Individual lives are like tapestries that reveal the interplay of form and grace. Life Tapestry is the title of my imagined autobiographical work as a personal spiritual journal of self-understanding. A representation of an individual path to the realization of the presence of God. For many years people have exclaimed, "you should write a book!" With very little notion of how one actually attempts such an endeavor, I thought I might start a blog such as this to at least begin writing and recording stories as I remember them or if they serve some purpose to me at the moment of writing them down.

The title of Life Tapestry is an amalgamation of the various influences at play in the story of my life as experienced from the level of consciousness that I now find myself to live through (and/or have lived through). Consciousness or awareness has a movement to it. Sometimes there is great clarity and piercing vision and other times simply a rememberance of peak religious experiences. Some of my life circumstances that exert their influences upon me are the "shadowy figures that still swing between the trees in the back of my mind". They come through the various themes listed below:

1) My monastic interests and spirituality;
2) My family and friends;
3) My work experiences;
4) My educational experiences;
5) My deep appreciation for the journey as Life reveals it.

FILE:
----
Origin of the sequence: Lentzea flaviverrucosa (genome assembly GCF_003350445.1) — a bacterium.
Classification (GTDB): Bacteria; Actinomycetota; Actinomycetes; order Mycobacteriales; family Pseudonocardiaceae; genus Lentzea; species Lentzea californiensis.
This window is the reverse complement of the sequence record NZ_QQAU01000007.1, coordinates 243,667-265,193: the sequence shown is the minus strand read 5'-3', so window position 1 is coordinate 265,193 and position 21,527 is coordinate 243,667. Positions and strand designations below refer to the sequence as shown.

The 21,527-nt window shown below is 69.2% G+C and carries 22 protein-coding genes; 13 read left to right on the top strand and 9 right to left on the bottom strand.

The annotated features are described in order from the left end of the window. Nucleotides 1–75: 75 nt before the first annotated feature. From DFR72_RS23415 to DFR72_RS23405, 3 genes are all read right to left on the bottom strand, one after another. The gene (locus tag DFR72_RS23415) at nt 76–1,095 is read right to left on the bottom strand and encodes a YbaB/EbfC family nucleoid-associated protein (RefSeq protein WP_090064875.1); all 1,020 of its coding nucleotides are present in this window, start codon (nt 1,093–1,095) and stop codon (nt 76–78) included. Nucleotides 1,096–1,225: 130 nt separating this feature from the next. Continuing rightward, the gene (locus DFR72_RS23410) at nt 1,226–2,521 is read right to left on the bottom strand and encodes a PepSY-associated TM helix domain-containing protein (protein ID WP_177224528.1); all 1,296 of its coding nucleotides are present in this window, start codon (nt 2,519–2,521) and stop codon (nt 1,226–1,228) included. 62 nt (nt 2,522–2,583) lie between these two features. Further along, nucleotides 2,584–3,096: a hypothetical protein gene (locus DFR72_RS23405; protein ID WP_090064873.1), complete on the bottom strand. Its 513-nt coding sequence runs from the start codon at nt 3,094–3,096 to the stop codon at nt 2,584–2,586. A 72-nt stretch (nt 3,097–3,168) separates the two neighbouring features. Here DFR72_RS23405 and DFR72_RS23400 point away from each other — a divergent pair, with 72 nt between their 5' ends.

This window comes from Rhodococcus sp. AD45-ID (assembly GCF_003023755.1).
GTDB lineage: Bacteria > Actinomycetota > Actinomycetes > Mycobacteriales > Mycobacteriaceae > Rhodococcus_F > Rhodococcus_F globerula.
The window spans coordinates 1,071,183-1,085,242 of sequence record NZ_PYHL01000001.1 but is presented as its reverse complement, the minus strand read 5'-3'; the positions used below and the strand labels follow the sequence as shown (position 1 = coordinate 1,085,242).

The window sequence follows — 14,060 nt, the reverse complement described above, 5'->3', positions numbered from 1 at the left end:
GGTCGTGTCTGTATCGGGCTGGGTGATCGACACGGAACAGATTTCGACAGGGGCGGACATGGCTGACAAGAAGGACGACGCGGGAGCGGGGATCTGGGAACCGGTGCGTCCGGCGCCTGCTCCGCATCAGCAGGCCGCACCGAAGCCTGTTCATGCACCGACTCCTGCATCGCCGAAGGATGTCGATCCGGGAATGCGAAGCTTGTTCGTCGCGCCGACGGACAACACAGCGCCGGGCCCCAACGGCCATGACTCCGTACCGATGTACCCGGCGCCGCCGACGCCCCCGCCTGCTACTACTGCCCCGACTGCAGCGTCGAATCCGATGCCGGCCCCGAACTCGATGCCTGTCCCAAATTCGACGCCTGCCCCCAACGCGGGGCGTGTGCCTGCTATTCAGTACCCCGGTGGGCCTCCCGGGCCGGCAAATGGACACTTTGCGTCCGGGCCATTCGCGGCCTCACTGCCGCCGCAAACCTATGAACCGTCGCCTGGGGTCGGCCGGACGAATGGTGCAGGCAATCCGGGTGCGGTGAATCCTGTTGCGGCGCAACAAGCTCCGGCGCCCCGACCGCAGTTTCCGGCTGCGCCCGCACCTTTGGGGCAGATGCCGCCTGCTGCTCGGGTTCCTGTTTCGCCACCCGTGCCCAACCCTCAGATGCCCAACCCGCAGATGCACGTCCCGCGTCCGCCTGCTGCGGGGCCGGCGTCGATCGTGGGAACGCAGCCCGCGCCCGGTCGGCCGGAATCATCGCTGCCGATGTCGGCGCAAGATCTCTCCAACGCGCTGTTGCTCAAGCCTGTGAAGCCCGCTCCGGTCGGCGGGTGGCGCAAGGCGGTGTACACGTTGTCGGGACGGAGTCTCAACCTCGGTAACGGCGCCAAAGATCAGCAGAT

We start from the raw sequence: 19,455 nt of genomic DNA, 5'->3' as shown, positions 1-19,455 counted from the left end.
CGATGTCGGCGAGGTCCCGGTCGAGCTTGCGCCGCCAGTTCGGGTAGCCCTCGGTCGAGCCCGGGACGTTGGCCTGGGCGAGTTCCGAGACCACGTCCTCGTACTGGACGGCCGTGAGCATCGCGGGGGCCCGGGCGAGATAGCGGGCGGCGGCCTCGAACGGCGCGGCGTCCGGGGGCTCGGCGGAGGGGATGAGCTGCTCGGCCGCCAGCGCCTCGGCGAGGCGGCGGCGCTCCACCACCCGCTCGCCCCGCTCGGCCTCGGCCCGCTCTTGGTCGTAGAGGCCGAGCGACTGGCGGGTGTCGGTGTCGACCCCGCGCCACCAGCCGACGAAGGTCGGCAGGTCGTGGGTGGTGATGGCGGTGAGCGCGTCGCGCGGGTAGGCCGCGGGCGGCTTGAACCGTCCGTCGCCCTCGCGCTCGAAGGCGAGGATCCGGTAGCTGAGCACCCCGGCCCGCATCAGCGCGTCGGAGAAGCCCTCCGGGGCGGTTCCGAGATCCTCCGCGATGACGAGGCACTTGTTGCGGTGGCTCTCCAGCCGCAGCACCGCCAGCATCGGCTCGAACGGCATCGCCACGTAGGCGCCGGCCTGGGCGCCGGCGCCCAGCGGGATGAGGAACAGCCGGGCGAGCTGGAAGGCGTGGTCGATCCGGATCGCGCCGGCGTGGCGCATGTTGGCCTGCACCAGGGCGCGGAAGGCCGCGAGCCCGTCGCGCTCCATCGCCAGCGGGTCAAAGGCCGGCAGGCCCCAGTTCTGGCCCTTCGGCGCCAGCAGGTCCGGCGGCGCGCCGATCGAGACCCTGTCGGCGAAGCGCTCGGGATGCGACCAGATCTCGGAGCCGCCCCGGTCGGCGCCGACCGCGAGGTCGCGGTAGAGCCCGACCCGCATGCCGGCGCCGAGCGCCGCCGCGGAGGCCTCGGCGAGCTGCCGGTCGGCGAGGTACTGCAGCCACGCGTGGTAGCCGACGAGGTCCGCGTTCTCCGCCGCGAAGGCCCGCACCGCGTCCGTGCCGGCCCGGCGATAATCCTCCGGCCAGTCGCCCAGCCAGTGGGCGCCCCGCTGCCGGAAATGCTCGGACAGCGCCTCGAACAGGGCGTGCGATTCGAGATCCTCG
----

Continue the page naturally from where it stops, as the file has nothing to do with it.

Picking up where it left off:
One of my favorite movies is Lion in Winter with Peter O'Toole and Katherine Hepburn. Katherine Hepburn plays Queen Eleanor. In a rather despondent moment, she feels exasperated and laments to herself "What a life's work!?" Because of the notion that tapestries are beautifully created artistic pieces produced through the active labor of one or many artisans, I thought this was a great metaphor for my story-telling adventure. The non-similarity, if one exists, is that I may have thought I was following a design or blueprint for the tapestry, when in reality it was grace that produced what what is stretched out today. Because the work is in progress, the awe and mystery of its appearance is as valuable to me as to any other. I have no idea what the final tapestry will look like, or even if it will be completed or abandoned in media res.